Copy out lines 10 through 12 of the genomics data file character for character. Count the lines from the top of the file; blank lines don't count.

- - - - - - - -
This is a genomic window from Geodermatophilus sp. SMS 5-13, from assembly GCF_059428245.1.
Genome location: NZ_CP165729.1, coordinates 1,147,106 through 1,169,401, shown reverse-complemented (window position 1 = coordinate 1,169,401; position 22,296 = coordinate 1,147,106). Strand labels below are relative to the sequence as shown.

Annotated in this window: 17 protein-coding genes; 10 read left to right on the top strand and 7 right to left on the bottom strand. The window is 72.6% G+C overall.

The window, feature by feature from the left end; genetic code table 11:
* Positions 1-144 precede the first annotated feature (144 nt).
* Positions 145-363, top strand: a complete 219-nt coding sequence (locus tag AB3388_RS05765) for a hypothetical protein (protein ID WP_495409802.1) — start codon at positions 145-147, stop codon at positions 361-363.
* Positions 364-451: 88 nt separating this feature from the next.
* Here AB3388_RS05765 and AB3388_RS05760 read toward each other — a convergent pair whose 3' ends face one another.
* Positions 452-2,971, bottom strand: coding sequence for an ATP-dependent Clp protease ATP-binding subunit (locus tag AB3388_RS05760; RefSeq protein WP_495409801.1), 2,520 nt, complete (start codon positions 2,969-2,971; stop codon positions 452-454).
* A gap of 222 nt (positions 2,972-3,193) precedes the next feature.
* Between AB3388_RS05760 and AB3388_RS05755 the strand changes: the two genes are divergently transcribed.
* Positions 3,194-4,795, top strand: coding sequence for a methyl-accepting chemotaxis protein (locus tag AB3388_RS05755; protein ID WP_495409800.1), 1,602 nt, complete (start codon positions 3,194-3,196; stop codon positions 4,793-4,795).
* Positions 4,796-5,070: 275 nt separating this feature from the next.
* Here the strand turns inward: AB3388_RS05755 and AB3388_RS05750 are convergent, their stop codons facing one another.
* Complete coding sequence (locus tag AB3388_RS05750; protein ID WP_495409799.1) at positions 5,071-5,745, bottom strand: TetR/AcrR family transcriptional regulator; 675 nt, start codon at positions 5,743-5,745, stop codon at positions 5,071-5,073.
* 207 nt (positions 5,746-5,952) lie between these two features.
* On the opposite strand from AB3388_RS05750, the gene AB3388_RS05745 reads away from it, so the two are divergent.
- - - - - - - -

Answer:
* A gap of 222 nt (positions 2,972-3,193) precedes the next feature.
* Between AB3388_RS05760 and AB3388_RS05755 the strand changes: the two genes are divergently transcribed.
* Positions 3,194-4,795, top strand: coding sequence for a methyl-accepting chemotaxis protein (locus tag AB3388_RS05755; protein ID WP_495409800.1), 1,602 nt, complete (start codon positions 3,194-3,196; stop codon positions 4,793-4,795).